The rhizome and rootlets of Veratrum album, Linné.
Nat. Ord.—Liliaceae (Melanthaceae).
COMMON NAME AND SYNONYMS: White veratrum; Rhizoma veratri, Radix hellebori albi.
ILLUSTRATION: Bentley and Trimen, Med. Plants, 285.
Botanical Source.—Veratrum album is a perennial herb, with a fleshy, oblong, somewhat horizontal, premorse rhizome, about the thickness of a finger, blackish or brownish-white externally, whitish or pale yellowish-white internally, having numerous fleshy, brownish-white fibers or true roots. The stem is straight, round, striated, and from 1 to 4 feet high. The leaves are alternate, plaited, broad-ovate, and acutish. The flowers are yellowish-white, green at the back, 8 lines in diameter, and produced in a terminal panicle; segments spreading, serrulate, and somewhat wavy. In other respects it resembles the Veratrum viride. (L.).
History and Description.—White hellebore inhabits Europe, especially the Alpine and Pyreneean districts. Under the name Veratrum californicum, Durand, this plant is said to have been found in Colorado and other western states. The part used is the rhizome, though the whole plant is highly noxious. The dried root, as it occurs in pharmacy, consists of a single, double, or many-headed rhizome, cylindrical, or in the form of a truncated cone, from 2 to 4 inches by 1 inch, rough, corrugated, grayish or blackish-brown externally, having a faint, unpleasant odor, and a sweetish, bitter, and then intensely disagreeable, and permanently acrid taste. Diluted alcohol is its best solvent. Its powder is somewhat of an ash color.
Chemical Composition.—Much confusion as to the active principles of the root of white hellebore, existed prior to the researches of Wright and Luff (Jour. Chem. Soc., 1878, pp. 338-359, and 1879, pp. 405-426; also see Amer. Jour. Pharm., 1878, p. 489, and 1879, p. 367). Contrary to previous statements by Pelletier and Caventou (1819), Weigand (1842), Weppen (1873), and, in accordance with the views of Dragendorff (1872) and Tobien (1877), these authors established the absence of cevadine, the active principle of sabadilla seed (see Veratrina and Veratrum Viride). They believe the poisonous properties of white hellebore to be due to an amorphous alkaloid, veratralbine (C26H43NO5.. In addition, the authors found three crystallizable alkaloids, jervine (C26H37NO3), discovered by E. Simon, in 1837, and called by him barytine, because, like barium salts, it formed an almost insoluble sulphate; pseudo-jervine (C29H43NO7); and rubijervive (C26H43NO3).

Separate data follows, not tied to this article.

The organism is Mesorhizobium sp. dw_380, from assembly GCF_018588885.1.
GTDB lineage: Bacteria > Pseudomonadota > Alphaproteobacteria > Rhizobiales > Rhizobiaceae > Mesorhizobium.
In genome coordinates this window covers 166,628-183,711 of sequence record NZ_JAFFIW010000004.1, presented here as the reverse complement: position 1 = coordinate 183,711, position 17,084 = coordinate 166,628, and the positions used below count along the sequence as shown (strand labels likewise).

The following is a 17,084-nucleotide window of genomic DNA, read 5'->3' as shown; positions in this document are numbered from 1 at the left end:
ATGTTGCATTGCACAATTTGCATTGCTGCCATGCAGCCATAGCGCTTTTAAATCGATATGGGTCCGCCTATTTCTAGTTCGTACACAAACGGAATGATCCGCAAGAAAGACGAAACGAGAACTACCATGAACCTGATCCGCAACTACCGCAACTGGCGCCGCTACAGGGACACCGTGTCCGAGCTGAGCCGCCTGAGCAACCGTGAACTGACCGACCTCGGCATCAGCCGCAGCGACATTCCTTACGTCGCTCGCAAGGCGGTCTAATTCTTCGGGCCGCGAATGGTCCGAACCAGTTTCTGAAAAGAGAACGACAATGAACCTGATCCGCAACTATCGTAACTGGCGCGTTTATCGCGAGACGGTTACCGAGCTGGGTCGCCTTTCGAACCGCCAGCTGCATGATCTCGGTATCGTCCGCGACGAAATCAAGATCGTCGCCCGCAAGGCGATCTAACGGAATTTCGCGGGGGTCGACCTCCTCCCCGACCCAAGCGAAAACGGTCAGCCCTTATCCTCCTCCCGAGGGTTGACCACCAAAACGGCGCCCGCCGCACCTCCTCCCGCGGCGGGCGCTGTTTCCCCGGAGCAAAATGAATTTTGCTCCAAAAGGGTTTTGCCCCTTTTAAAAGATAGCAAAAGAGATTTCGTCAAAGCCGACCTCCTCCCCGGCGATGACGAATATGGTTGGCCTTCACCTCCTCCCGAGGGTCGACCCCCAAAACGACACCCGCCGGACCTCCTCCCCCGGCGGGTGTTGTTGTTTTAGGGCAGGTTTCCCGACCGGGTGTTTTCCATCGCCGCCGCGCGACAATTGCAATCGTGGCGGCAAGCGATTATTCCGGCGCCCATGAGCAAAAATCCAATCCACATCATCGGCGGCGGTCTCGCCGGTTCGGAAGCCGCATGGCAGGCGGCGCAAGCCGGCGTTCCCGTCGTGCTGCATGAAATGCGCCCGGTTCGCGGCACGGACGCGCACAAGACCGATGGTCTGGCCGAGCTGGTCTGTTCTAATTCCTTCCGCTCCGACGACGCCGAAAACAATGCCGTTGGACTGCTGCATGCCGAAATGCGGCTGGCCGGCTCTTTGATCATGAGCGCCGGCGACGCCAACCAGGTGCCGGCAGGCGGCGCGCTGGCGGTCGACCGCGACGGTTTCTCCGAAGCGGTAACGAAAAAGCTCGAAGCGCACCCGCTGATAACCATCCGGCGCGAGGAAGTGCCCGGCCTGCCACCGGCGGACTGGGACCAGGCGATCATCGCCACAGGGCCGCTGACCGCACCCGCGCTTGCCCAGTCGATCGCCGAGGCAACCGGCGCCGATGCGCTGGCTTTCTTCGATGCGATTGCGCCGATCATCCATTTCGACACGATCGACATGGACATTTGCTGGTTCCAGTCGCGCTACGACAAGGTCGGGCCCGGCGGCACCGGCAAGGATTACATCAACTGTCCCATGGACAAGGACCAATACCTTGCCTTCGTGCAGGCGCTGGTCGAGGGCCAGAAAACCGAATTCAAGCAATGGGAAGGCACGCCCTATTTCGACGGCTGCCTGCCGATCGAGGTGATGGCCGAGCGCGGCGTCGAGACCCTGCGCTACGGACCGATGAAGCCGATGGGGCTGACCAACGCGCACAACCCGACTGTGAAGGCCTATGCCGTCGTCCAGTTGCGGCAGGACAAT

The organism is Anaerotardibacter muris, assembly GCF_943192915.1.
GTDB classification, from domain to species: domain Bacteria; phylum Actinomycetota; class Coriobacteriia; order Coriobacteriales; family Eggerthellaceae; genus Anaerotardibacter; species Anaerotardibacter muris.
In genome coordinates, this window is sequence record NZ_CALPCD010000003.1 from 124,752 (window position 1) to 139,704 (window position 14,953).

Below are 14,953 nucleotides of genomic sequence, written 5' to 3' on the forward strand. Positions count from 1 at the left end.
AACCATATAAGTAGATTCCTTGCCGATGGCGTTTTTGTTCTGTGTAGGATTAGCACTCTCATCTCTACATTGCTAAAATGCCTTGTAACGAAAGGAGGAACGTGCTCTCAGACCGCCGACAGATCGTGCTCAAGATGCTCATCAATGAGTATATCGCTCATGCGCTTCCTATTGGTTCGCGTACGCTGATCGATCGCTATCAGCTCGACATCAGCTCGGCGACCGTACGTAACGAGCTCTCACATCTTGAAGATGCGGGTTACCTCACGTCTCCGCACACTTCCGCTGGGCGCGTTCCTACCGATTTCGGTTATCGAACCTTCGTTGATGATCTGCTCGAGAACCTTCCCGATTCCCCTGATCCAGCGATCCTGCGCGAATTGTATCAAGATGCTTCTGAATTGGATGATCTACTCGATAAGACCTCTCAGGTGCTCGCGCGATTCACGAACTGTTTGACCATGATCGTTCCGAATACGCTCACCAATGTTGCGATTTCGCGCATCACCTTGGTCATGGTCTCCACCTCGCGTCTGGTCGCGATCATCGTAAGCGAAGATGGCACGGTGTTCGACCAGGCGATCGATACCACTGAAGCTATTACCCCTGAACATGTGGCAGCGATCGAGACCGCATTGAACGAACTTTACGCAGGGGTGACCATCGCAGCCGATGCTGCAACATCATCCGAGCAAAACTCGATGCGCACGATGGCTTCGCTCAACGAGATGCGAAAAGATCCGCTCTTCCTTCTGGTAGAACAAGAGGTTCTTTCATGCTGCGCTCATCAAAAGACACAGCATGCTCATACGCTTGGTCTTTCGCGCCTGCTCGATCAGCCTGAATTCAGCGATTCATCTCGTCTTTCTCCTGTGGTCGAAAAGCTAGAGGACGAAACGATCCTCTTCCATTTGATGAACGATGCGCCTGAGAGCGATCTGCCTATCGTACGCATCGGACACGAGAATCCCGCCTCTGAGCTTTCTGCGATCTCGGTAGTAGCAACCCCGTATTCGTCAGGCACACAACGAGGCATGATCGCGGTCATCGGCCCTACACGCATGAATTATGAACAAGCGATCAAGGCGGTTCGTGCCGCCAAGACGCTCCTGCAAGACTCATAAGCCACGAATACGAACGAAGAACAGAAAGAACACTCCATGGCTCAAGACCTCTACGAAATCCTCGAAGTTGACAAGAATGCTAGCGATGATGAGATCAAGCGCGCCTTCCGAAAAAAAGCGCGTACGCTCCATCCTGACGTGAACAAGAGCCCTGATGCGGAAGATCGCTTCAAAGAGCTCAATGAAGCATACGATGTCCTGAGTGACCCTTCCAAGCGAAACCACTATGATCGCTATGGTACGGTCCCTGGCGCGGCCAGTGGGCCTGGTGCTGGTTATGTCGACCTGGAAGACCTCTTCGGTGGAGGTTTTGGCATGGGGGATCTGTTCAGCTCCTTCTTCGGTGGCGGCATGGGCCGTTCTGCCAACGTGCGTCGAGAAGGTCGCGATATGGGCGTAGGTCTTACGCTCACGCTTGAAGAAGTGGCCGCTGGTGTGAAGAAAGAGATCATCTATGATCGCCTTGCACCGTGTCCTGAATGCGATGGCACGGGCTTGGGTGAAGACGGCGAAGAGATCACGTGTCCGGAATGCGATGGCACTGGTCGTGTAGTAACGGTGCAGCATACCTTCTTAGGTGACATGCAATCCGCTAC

The painstaking researches of G. Salzberger (Archiv der Pharm., 1890, pp. 462-483) have thrown further light on this subject. The author discovered a crystallizable base (protoveratrine, C32H51NO11) of enormous poisonous activity, and extremely sensitive to alkalies. It is permanent in the air., insoluble in water, benzol, petroleum ether, quite soluble in chloroform, and in boiling (96 per cent) alcohol, little soluble in cold ether, easily soluble in dilute acids, except acetic acid. Its alcoholic solution turns red litmus paper blue, and a trace of its powder excites violent sneezing. The crystals dissolve in concentrated sulphuric acid with greenish color, which turns blue, and, later, violet. Warming with concentrated sulphuric acid produces vapors of isobutyric acid, and the liquid turns dark cherry-red. About 0.03 per cent was obtained from the root. In addition, the author found the following crystallizable alkaloids, all being nearly insoluble in ether, and indications of other alkaloids existing in the root: Protoveratridine (C26H45NO8), 0.005 per cent, almost insoluble in alcohol and ether, physiologically inert, and probably a decomposition product of protoveratrine; jervine (0.1 per cent crude alkaloid), pseudo-jervine, and rubijervive (0.005 per cent), which he found of the composition and the general properties assigned to them by Wright and Luff. Jervine is feebly toxic, and is the most abundant of the veratrum alkaloids. Its salts, with sulphuric, hydrochloric, and nitric acids are very little soluble in water. The two other bases are physiologically inert. Wright and Luff's veratralbin is considered by Salzberger as not sufficiently characterized chemically. The root also contains a green, fatty oil and a volatile oil of a delicious and permanent anise flavor.